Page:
Virtual calculation of layer thicknesses
Digital twin simulates layer thicknesses directly in the spray booth
Uniform layer thicknesses are an important quality factor in industrial car painting. Until now, perfect painting results were achieved after running multiple tests. With the newly developed software, Dürr has now created a possibility to calculate layer thicknesses virtually and reducing the number of real-life tests tremendously. The new software will be incorporated into the existing programming software of our application robots. First beta site versions are already in use.
The adjustments that need to be done for new projects in a paint shop, for example when a new model is launched, are sensitive to changes, require numerous tests until the results are perfect and are therefore costly and not very environmentally friendly. With the new simulation tool from Dürr, manufacturers can now model and optimize this process virtually.
It is now possible to reduce the number of test paint runs and test bodies by more than 50%,” explains Dr. Lars Friedrich, President & CEO Application Technology at Dürr Systems AG. “This makes commissioning more efficient, lowers material costs, and results in fewer poorly coated bodies.
On the path to a fully digitalized paint shop, this is one of many important steps. Computer-assisted products and process developments make painting processes more economical. Simulating different steps of the painting process helps optimizing before the first prototype goes into production. Using qualified calculations, they anticipate where any problems might occur and provide remedies prior to manufacturing. Especially challenging parts, like joints in the trunk of a car, can be calculated a lot more precisely than it used to be with traditional testing.
The new →DXQ3D.onsite module is based on three steps. It firsts calculates how much paint is applied at any points using idealized, virtual spray patterns that are close to actual conditions. The spray patterns can be scaled dynamically in height and widths. Playing with these two parameters, the user can simulate what effect different spray patterns might have on the layer thickness distribution.
At Dürr’s Digital Factory, a cross-departmental software competence center, around 100 experts work on innovative and tailor-made applicationssolutions for operation, analysis and control of the plants. Find out more about our → DXQ software products.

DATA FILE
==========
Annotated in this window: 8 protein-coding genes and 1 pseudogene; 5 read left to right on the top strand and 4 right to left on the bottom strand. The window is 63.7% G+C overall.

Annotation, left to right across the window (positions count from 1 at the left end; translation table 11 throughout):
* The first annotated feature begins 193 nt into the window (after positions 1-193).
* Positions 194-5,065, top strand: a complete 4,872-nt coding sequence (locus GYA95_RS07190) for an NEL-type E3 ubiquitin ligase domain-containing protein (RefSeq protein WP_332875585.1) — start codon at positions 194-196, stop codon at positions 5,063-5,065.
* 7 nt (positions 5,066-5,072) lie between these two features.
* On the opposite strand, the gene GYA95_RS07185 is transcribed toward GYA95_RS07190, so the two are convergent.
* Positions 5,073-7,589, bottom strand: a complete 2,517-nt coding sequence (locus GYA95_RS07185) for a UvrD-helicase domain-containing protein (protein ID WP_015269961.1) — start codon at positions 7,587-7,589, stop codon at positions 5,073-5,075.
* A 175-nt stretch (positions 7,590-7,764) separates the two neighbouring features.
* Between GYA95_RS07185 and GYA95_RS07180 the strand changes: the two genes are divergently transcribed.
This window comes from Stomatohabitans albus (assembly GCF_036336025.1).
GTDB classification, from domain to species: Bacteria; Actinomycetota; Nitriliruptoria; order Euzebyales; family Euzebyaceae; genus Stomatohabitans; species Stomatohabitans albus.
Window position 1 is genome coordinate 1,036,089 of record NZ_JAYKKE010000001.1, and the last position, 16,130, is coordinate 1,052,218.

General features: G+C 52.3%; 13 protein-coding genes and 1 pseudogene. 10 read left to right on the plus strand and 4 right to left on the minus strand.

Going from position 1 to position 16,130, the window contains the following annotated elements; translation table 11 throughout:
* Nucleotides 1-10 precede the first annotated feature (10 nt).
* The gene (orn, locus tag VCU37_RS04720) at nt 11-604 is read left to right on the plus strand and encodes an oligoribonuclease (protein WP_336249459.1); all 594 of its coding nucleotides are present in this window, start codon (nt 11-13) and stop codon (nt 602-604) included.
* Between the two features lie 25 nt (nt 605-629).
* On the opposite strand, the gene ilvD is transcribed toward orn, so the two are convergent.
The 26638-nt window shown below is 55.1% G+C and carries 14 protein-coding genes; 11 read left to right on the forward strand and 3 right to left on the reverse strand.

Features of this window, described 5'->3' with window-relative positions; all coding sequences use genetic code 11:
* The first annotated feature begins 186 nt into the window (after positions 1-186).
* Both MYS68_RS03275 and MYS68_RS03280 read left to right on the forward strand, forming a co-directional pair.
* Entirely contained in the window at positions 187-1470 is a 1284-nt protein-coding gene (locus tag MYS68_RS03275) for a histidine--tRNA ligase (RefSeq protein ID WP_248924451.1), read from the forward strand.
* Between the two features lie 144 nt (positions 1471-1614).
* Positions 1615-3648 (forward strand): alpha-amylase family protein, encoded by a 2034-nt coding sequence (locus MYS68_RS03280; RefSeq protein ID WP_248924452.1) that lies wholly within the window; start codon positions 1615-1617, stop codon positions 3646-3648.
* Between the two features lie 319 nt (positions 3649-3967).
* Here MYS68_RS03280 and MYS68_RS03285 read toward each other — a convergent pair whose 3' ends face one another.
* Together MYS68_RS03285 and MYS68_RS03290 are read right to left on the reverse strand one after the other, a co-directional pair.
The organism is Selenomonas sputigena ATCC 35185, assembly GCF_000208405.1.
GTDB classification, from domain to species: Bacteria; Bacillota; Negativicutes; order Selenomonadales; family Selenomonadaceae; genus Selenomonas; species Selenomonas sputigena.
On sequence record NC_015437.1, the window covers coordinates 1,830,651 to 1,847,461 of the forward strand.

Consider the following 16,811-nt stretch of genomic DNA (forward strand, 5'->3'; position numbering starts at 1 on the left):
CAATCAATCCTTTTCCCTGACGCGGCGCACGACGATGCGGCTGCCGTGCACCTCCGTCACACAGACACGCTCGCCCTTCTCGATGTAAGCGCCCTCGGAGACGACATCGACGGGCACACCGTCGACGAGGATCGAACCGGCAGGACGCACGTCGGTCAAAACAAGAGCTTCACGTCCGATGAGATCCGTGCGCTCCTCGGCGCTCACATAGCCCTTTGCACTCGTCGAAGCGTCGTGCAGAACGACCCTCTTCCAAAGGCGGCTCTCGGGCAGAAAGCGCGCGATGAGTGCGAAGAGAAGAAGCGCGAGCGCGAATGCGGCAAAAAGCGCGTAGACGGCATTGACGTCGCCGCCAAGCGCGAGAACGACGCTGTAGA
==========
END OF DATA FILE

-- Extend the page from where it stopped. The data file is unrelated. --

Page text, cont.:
To model the reality in advance on the computer, the software module creates a digital twin of all key individual components in the form of electronic data. During the first simulation, the tool creates its own 3D file of the body. It only uses information that is relevant for the simulation which saves storage space. Therefore, the program can be used on a notebook directly at an operating spray booth. The module also has very short calculating times that make it possible to simulate the paint layer thicknesses off complete bodies on a conventional PC and not a mainframe computer.
This makes it easy to assess the quality of paint layer thicknesses, better interpret coating results, and optimize neuralgic zones with inconsistent layer thicknesses,” says Frank Herre, Head of Application Process Development at Dürr Systems AG.
The DXQ3D.onsite simulation program quantifies the layer thicknesses and displays them in a color gradient on the body. Layers that are too thick are shown in red, layers that are too thin are shown in blue.
The visualization of the simulation shows the critical regions in the layer thickness distribution and enables targeted pre-optimization of the painting process.
The distribution of the paint layer thickness on the car body is pre-optimized with the help of the process simulation of the DXQ3D.onsite software. Here you can see a part of the fender and the side door (excerpt from the overall simulation of a car body outer skin).
Once all the relevant data is merged for the final time, a virtual spray pattern along the robot paths programmed off-site is produced. It adds up the layer thicknesses and displays them in a 3D paint map. Optimization solutions are visualized in a transparent way and can be taken into consideration by the team and improved prior to production.
The second step of the process simulation includes a test in the Dürr laboratory. The software does not take into account specific paints. The customers’ chosen paint materials are used in this real life test at Dürr. In the last step, the virtual parameters and real life results are translated into parameters for the paint atomizer. The first real-life test painting is then carried out with pre-optimized conditions and parameters.